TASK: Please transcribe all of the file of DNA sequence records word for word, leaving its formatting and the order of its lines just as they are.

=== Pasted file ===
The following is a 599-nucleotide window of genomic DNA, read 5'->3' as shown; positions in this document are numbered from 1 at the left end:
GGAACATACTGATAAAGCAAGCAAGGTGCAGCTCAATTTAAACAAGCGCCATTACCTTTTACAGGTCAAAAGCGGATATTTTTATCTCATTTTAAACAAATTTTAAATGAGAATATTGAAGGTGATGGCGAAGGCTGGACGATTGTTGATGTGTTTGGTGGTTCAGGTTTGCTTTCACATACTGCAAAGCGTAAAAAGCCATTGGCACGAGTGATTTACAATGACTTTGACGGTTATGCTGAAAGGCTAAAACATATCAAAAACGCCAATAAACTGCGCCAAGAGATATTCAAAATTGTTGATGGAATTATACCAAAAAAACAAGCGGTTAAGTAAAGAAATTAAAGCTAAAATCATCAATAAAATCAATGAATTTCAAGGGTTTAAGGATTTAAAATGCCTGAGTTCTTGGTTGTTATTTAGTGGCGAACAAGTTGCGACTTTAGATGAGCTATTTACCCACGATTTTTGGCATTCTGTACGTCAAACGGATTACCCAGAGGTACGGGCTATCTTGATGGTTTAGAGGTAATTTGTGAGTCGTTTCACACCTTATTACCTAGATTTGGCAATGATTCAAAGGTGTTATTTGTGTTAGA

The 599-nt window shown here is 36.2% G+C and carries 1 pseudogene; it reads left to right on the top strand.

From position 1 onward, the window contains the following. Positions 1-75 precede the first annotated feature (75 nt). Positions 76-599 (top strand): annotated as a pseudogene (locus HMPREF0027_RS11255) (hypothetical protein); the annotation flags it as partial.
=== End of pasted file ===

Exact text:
The following is a 599-nucleotide window of genomic DNA, read 5'->3' as shown; positions in this document are numbered from 1 at the left end:
GGAACATACTGATAAAGCAAGCAAGGTGCAGCTCAATTTAAACAAGCGCCATTACCTTTTACAGGTCAAAAGCGGATATTTTTATCTCATTTTAAACAAATTTTAAATGAGAATATTGAAGGTGATGGCGAAGGCTGGACGATTGTTGATGTGTTTGGTGGTTCAGGTTTGCTTTCACATACTGCAAAGCGTAAAAAGCCATTGGCACGAGTGATTTACAATGACTTTGACGGTTATGCTGAAAGGCTAAAACATATCAAAAACGCCAATAAACTGCGCCAAGAGATATTCAAAATTGTTGATGGAATTATACCAAAAAAACAAGCGGTTAAGTAAAGAAATTAAAGCTAAAATCATCAATAAAATCAATGAATTTCAAGGGTTTAAGGATTTAAAATGCCTGAGTTCTTGGTTGTTATTTAGTGGCGAACAAGTTGCGACTTTAGATGAGCTATTTACCCACGATTTTTGGCATTCTGTACGTCAAACGGATTACCCAGAGGTACGGGCTATCTTGATGGTTTAGAGGTAATTTGTGAGTCGTTTCACACCTTATTACCTAGATTTGGCAATGATTCAAAGGTGTTATTTGTGTTAGA

The 599-nt window shown here is 36.2% G+C and carries 1 pseudogene; it reads left to right on the top strand.

From position 1 onward, the window contains the following. Positions 1-75 precede the first annotated feature (75 nt). Positions 76-599 (top strand): annotated as a pseudogene (locus HMPREF0027_RS11255) (hypothetical protein); the annotation flags it as partial.